The FDA announced Thursday that it would regulate e-cigarettes for the first time.
No one seems particularly impressed by the new effort.
Public health advocates and analysts agree that the proposed rules will do little to constrain the billion-dollar market for these products, which allow users to inhale nicotine through a vapor. And e-cigarette trade groups are overall on board with the rules.
The health risks of e-cigarettes are not well understood, and many people believe the products work as a gateway to more traditional cigarette smoking, particularly among children. The proposed rules would ban sales of e-cigs to minors and require manufacturers to provide a list of ingredients to the agency. But health advocates say there's still plenty of room to tacitly market the products to kids -- a standard Big Tobacco strategy -- and also as a complement or introduction to smoking.
E-cigarette makers would still be allowed to sell their products in kid-friendly flavors like bubble gum, and the proposed rules still permit TV ads and Internet sales, provisions that health experts say make it easier to get the e-cigs into the hands of kids and teenagers.
The Smoke Free Alternatives Trade Association, an e-cigarette advocacy organization, wrote in a statement that they "welcome a ban on access to anyone under 18." But they said they oppose any restrictions on flavor, claiming they're "important to the consumer experience."
The FDA took more than four years to propose these regulations, which are 241 pages long. They're open to public comment for 75 days, and then it will take time to implement the final rules.
“I don’t know what took the FDA so long to come up with this,” said Neil Schluger, the chief of pulmonary, allergy and critical care medicine at Columbia University Medical Center. “One can sort of imagine the battle going on here. On the one hand there are public health groups representing the interests of millions of people, versus tobacco groups with billions of dollars.”
The proposed regulations are "what we want as an industry," said Ray Story, the CEO and founder of the Tobacco Vapor Electronic Cigarette Association (TVECA), an e-cigarette trade group that represents distributors. "We applaud the FDA for finally coming out with these proposed rules."
Still, other trade groups had some problems with the proposal. The Smoke Free Alternatives Trade Association said they don't think e-cigarettes should be governed under the same category as other tobacco products. (In 2009, Congress extended the FDA's powers to regulate e-cigarettes as part of a tobacco control law that included other products like nicotine gels or water pipes.)
While there are some new, smaller companies selling e-cigarettes, Big Tobacco has a big presence in the market. Lorillard, which makes Newport cigarettes, Phillip Morris International and Reynolds American all make popular e-cigarette brands.
“I am nervous now that Big Tobacco has taken major stakes in e-cigarette manufacturing,” said Schluger. “These are companies that they know how to get around just about any regulation on advertising, sales bans -- and they’re really good at that.”
A November 2013 chart shown to investors depicting Philip Morris International's small but growing e-cigarette segment.
The rules could help consolidate the industry into the hands of major players by upping the barrier to entry for the market, according to Bonnie Herzog, the managing director of beverage, tobacco and convenience store research at Wells Fargo. Complying with regulations would make manufacturing e-cigarettes more expensive, making it more difficult for less-established players to get into the business.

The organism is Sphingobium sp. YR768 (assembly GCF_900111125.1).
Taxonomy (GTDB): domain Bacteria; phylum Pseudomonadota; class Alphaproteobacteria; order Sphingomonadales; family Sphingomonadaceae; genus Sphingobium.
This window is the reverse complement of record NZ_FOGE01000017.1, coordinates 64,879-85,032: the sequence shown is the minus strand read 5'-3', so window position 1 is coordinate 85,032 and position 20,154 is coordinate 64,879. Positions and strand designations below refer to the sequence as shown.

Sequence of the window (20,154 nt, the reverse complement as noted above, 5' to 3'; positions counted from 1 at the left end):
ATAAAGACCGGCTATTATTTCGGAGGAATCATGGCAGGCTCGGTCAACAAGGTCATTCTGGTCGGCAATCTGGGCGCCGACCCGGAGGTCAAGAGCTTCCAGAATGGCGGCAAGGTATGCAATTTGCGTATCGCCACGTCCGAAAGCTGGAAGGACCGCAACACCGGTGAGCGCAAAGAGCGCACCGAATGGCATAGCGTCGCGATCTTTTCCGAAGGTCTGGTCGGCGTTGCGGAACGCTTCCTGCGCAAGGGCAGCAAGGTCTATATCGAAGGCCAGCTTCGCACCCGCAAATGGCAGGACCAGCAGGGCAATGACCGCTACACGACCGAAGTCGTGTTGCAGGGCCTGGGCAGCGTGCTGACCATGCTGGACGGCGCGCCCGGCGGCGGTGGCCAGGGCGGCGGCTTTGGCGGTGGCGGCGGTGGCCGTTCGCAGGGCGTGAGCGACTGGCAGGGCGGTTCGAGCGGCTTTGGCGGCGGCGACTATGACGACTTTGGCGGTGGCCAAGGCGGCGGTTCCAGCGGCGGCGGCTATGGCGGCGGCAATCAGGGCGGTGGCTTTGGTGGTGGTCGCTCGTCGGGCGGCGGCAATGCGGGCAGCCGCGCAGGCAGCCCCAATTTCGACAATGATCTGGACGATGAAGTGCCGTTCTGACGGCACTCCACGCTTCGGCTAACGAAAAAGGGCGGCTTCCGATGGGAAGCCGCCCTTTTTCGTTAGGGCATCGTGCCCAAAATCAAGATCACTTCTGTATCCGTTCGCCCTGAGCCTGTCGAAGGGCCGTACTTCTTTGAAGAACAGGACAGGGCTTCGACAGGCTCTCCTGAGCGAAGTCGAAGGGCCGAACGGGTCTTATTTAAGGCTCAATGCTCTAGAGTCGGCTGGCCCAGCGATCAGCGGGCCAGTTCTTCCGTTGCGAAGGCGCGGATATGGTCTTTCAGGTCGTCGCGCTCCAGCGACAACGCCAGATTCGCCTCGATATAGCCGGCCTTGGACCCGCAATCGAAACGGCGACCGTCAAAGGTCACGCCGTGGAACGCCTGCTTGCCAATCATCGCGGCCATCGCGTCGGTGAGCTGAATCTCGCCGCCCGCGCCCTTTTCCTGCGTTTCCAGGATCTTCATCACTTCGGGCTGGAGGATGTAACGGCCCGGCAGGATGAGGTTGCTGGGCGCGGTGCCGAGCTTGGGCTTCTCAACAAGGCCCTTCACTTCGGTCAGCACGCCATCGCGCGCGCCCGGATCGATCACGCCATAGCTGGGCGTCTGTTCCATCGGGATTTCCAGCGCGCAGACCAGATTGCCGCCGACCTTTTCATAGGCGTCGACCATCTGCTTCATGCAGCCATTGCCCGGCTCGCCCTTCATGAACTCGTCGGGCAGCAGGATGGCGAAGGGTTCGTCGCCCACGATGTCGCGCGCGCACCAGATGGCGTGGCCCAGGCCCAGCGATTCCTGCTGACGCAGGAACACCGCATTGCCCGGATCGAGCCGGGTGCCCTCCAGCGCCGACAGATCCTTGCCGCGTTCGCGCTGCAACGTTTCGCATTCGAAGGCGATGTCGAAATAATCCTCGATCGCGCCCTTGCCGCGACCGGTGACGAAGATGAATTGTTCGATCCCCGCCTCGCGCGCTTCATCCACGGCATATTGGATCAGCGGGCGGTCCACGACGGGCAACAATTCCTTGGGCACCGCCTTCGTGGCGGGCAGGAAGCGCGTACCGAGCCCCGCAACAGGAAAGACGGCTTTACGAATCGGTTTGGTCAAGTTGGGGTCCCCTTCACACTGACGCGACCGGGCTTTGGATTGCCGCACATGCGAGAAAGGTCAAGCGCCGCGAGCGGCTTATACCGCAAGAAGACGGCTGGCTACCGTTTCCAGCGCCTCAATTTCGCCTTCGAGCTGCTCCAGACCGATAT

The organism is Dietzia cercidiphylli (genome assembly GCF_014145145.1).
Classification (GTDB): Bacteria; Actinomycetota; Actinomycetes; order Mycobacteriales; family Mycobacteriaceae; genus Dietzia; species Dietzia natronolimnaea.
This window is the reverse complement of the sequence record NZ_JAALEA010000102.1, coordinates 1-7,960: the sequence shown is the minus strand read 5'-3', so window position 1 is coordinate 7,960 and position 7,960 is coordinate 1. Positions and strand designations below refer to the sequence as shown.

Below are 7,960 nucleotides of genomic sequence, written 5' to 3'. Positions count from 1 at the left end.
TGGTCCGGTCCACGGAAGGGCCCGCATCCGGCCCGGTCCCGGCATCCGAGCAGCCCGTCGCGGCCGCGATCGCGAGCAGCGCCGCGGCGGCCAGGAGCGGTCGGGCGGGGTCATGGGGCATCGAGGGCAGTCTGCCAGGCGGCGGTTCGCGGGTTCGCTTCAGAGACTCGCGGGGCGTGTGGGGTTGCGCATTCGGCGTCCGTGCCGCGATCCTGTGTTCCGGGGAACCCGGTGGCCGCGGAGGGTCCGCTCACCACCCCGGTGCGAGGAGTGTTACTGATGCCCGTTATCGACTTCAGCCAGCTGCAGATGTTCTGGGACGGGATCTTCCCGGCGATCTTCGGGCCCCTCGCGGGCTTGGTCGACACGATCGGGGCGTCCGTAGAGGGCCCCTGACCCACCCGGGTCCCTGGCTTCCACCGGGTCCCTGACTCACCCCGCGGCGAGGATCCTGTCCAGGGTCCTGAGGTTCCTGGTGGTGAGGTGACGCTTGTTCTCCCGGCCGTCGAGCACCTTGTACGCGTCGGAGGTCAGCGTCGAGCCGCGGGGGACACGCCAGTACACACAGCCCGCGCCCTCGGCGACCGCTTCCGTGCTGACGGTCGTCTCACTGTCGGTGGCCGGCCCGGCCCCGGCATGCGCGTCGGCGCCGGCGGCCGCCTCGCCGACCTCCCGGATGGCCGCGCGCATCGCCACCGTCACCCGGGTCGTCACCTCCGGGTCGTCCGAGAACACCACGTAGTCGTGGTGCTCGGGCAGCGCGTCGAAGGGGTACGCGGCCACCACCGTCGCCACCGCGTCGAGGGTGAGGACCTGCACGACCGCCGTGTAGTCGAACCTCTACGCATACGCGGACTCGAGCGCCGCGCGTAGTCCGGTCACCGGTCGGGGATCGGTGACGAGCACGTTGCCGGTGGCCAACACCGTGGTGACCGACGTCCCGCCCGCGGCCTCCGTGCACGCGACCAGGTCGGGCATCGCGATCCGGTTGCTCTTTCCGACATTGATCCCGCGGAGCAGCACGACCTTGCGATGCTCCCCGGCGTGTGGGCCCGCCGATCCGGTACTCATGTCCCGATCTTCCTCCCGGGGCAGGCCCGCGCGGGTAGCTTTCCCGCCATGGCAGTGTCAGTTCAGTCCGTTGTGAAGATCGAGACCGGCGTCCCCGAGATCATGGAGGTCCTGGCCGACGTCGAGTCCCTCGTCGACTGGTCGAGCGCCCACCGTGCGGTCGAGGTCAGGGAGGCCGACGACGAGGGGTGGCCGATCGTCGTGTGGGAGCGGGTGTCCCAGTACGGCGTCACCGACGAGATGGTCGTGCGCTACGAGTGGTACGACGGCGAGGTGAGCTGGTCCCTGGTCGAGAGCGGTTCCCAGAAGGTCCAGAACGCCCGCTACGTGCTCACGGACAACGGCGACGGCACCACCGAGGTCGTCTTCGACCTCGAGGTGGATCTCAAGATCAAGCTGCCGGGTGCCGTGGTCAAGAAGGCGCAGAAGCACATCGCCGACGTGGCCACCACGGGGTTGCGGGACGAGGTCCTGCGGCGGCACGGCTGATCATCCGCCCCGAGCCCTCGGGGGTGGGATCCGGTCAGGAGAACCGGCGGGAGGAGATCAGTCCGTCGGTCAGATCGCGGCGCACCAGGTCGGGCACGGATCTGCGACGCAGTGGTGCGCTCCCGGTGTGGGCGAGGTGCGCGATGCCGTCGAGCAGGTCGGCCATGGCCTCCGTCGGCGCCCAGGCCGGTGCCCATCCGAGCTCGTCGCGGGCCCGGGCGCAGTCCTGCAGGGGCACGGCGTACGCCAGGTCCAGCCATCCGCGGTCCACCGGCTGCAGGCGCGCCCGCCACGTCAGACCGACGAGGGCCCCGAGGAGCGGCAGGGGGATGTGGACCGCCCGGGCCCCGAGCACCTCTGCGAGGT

In a note to clients Thursday, Morgan Stanley tobacco analyst David Adelman called the FDA's outline "very light, non-disruptive, and unlikely to impact the trajectory" of the sector's growth.
It's clear that if smokers used e-cigarettes instead of real ones, they'd be healthier. Still, the Centers for Disease Control found earlier this month that calls related to e-cigarettes made to poison control centers jumped sharply between 2010 and 2014 as the products have increased in popularity. The poisonings resulted from things like second-hand vapor, kids accidentally ingesting parts of the products and adults misusing them, said Tim McAfee, the head of the CDC's Office on Smoking and Health.
The solid blue line on the chart below shows a spike in calls for issues related to e-cigarettes made to poison control centers over the past few years.
The bigger problem with e-cigarettes is that e-cigarettes exist in a market alongside traditional cigarettes, McAfee said.
“As long as [cigarettes] are around in as much abundance as they continue to be, the biggest concern about e-cigarettes is how they are going to impact people’s decisions to either start to smoke cigarettes or continue to smoke cigarettes,” he said. “We have plenty of reasons to be nervous.”
Those include how the products are marketed on television with celebrities and images that celebrate smoking, in ads that are reminiscent of cigarette promotion several decades ago, McAfee said.
E-cigarette makers and some public health advocates say that the products actually are helping solve the nation’s cigarette problem, which the CDC estimates kills 480,000 Americans each year. E-cigarettes may help smokers quit their more deadly cigarette siblings.
The FDA initially wanted to regulate e-cigarettes as a smoking cessation product -- like nicotine gum or patches. But the industry fought hard to avoid that fate, which would have made it more difficult to market e-cigarettes to non-smokers.
“It’s certainly possible that e-cigarettes could be useful smoking cessation devices,” Schluger said. “On the other hand, the e-cigarette manufacturing industry has been wanting to have its cake and eat it too.”
Hunter Stuart contributed reporting.